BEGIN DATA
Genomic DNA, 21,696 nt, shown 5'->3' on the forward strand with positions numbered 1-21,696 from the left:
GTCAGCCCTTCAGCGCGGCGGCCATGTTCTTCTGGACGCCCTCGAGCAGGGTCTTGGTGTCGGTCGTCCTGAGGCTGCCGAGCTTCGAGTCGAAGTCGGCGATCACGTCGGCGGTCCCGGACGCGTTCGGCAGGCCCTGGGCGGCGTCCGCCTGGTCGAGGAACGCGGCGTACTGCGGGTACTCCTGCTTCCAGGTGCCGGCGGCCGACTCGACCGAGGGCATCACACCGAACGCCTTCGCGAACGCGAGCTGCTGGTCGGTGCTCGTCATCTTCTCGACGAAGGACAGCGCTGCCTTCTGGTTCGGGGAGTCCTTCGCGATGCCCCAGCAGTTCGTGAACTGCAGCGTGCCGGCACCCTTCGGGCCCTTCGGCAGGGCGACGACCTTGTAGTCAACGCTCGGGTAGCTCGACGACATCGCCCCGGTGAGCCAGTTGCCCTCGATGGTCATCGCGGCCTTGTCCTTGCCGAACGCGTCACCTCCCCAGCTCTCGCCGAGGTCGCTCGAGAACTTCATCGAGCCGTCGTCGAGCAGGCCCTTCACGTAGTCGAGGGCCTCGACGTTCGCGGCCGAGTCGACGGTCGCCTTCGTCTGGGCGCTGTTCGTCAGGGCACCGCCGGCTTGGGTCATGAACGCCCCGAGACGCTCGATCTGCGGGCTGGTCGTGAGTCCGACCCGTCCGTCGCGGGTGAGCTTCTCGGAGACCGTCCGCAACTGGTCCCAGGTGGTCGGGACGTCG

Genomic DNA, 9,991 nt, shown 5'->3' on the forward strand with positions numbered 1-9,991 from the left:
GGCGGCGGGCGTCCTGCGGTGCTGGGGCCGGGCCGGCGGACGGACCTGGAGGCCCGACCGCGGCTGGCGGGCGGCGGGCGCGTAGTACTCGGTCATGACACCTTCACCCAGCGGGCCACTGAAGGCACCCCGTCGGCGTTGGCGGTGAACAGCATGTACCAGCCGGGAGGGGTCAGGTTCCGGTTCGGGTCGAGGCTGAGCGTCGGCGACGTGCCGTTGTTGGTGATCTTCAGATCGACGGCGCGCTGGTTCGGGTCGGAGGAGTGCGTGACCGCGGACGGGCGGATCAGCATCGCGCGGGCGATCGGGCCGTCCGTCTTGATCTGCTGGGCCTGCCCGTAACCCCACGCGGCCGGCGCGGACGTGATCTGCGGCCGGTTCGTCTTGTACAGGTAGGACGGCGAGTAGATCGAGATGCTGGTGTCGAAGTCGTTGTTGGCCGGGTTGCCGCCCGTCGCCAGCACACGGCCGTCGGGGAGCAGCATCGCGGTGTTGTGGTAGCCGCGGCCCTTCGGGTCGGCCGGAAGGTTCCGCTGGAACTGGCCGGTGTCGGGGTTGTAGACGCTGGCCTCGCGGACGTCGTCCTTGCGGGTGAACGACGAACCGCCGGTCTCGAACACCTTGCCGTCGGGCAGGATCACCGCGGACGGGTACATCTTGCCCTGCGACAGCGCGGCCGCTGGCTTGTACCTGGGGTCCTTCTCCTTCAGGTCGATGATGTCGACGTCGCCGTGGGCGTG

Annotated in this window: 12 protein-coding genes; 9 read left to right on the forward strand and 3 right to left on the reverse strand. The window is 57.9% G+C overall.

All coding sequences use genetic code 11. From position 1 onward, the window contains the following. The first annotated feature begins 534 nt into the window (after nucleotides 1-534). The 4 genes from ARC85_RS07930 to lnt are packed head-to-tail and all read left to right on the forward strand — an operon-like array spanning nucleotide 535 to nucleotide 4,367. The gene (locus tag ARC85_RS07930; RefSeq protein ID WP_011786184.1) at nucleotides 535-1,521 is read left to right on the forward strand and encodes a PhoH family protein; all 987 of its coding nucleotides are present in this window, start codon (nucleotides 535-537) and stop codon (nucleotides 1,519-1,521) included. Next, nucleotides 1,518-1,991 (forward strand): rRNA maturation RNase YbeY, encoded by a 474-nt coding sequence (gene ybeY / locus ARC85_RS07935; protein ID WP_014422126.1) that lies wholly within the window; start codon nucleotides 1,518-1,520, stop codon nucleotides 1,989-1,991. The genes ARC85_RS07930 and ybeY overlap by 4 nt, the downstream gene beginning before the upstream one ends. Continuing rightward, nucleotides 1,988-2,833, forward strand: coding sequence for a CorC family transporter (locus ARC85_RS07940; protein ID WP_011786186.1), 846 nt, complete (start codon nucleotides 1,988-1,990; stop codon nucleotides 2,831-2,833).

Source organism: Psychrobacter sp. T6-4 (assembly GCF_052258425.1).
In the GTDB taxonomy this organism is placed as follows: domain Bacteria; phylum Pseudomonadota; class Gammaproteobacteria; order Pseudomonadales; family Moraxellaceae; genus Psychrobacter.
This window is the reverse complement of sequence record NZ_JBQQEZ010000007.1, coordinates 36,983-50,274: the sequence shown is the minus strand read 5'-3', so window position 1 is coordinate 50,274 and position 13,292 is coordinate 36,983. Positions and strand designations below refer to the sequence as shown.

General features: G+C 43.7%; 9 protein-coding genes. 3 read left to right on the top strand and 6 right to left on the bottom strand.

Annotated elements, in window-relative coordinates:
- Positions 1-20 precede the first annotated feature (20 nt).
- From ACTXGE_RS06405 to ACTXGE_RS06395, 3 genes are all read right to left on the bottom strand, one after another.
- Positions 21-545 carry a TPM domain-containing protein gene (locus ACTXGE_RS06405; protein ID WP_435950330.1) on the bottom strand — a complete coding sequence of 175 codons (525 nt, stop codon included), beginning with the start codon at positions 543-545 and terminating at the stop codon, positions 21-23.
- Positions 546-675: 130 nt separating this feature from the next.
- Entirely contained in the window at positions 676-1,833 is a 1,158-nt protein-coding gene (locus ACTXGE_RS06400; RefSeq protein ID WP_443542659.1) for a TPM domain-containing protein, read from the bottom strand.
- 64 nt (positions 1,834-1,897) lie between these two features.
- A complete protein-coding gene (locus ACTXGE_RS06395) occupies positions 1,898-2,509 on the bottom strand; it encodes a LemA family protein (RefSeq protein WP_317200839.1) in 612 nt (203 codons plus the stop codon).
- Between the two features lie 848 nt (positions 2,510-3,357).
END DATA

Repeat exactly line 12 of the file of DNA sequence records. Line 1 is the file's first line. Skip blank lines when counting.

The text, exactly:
- Positions 1-20 precede the first annotated feature (20 nt).